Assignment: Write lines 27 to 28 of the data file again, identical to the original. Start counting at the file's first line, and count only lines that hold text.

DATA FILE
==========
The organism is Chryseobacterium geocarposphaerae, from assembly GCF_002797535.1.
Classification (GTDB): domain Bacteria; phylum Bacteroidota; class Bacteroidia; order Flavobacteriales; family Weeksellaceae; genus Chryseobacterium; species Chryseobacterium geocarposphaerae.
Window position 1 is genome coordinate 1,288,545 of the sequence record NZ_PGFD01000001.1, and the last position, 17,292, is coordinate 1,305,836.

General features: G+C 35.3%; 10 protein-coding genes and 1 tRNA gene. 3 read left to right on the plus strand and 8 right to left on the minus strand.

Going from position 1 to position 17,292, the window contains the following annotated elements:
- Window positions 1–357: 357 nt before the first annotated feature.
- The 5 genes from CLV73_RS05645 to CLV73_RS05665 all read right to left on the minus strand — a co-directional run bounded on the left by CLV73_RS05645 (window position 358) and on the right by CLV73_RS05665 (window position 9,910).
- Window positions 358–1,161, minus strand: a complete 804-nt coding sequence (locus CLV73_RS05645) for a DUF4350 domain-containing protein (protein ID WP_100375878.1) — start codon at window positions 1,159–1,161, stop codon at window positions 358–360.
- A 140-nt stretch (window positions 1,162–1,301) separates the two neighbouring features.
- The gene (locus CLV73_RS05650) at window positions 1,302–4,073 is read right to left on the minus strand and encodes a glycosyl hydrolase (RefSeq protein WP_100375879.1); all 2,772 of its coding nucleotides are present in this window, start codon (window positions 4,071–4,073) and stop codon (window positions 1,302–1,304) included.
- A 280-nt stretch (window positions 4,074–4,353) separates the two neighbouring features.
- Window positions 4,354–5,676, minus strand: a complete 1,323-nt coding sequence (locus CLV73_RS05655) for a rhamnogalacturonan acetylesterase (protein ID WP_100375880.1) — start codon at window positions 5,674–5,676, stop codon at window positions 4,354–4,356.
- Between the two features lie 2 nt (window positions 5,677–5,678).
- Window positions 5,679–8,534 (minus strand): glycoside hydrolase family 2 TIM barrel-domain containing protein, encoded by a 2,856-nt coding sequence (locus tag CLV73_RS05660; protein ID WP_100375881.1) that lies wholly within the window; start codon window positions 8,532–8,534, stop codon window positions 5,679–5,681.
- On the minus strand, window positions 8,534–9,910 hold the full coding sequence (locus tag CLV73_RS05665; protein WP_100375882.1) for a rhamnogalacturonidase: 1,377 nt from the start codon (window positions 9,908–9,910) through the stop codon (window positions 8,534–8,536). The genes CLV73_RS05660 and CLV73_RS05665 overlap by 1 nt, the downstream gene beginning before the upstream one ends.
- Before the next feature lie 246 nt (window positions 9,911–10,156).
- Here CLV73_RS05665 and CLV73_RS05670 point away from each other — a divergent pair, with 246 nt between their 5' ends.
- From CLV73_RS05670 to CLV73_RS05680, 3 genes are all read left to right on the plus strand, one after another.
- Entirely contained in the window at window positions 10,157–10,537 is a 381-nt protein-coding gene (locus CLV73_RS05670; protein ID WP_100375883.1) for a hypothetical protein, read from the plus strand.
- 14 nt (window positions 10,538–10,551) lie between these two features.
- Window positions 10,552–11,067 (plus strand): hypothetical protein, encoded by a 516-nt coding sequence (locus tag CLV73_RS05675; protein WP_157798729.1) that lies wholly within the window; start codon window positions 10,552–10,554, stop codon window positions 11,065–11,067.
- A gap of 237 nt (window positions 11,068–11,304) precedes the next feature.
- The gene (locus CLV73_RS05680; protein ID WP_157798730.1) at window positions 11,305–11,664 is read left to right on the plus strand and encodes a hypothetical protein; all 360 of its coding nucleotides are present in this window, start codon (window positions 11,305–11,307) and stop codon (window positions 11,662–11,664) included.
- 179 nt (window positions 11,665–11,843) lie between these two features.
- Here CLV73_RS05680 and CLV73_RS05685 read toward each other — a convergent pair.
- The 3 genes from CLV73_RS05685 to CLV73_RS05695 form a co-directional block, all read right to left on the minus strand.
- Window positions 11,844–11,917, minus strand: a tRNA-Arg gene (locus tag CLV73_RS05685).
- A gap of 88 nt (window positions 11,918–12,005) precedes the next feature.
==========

- Window positions 11,844–11,917, minus strand: a tRNA-Arg gene (locus tag CLV73_RS05685).
- A gap of 88 nt (window positions 11,918–12,005) precedes the next feature.